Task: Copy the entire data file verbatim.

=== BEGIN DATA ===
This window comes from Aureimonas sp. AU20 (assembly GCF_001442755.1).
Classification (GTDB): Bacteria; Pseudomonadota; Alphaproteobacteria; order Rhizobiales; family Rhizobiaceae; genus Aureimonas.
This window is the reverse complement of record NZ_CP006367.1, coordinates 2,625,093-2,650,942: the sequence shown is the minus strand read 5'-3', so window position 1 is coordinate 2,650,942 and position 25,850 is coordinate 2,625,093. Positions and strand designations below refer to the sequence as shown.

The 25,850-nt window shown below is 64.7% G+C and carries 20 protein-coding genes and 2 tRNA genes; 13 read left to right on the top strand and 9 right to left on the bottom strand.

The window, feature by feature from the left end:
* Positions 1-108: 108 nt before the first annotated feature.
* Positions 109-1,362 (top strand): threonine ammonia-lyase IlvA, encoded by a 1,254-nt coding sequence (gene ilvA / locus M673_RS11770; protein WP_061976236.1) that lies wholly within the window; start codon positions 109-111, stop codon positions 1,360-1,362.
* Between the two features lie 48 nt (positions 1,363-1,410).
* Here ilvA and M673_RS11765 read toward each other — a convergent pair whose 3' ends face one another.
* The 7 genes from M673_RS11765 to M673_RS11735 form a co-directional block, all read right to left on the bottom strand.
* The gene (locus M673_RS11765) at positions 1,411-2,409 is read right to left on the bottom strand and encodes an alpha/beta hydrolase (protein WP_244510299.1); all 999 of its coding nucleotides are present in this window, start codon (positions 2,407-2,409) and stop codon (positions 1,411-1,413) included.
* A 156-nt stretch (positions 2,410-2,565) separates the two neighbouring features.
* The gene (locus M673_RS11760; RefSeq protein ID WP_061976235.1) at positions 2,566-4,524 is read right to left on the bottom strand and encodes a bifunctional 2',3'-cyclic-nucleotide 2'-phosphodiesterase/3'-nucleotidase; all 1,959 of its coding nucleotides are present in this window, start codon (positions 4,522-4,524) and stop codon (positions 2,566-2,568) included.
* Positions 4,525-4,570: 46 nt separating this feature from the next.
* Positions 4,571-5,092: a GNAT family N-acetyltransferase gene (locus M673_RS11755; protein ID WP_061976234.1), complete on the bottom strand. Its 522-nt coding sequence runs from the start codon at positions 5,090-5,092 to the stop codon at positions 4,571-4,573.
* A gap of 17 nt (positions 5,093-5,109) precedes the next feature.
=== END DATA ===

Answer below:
This window comes from Aureimonas sp. AU20 (assembly GCF_001442755.1).
Classification (GTDB): Bacteria; Pseudomonadota; Alphaproteobacteria; order Rhizobiales; family Rhizobiaceae; genus Aureimonas.
This window is the reverse complement of record NZ_CP006367.1, coordinates 2,625,093-2,650,942: the sequence shown is the minus strand read 5'-3', so window position 1 is coordinate 2,650,942 and position 25,850 is coordinate 2,625,093. Positions and strand designations below refer to the sequence as shown.

The 25,850-nt window shown below is 64.7% G+C and carries 20 protein-coding genes and 2 tRNA genes; 13 read left to right on the top strand and 9 right to left on the bottom strand.

The window, feature by feature from the left end:
* Positions 1-108: 108 nt before the first annotated feature.
* Positions 109-1,362 (top strand): threonine ammonia-lyase IlvA, encoded by a 1,254-nt coding sequence (gene ilvA / locus M673_RS11770; protein WP_061976236.1) that lies wholly within the window; start codon positions 109-111, stop codon positions 1,360-1,362.
* Between the two features lie 48 nt (positions 1,363-1,410).
* Here ilvA and M673_RS11765 read toward each other — a convergent pair whose 3' ends face one another.
* The 7 genes from M673_RS11765 to M673_RS11735 form a co-directional block, all read right to left on the bottom strand.
* The gene (locus M673_RS11765) at positions 1,411-2,409 is read right to left on the bottom strand and encodes an alpha/beta hydrolase (protein WP_244510299.1); all 999 of its coding nucleotides are present in this window, start codon (positions 2,407-2,409) and stop codon (positions 1,411-1,413) included.
* A 156-nt stretch (positions 2,410-2,565) separates the two neighbouring features.
* The gene (locus M673_RS11760; RefSeq protein ID WP_061976235.1) at positions 2,566-4,524 is read right to left on the bottom strand and encodes a bifunctional 2',3'-cyclic-nucleotide 2'-phosphodiesterase/3'-nucleotidase; all 1,959 of its coding nucleotides are present in this window, start codon (positions 4,522-4,524) and stop codon (positions 2,566-2,568) included.
* Positions 4,525-4,570: 46 nt separating this feature from the next.
* Positions 4,571-5,092: a GNAT family N-acetyltransferase gene (locus M673_RS11755; protein ID WP_061976234.1), complete on the bottom strand. Its 522-nt coding sequence runs from the start codon at positions 5,090-5,092 to the stop codon at positions 4,571-4,573.
* A gap of 17 nt (positions 5,093-5,109) precedes the next feature.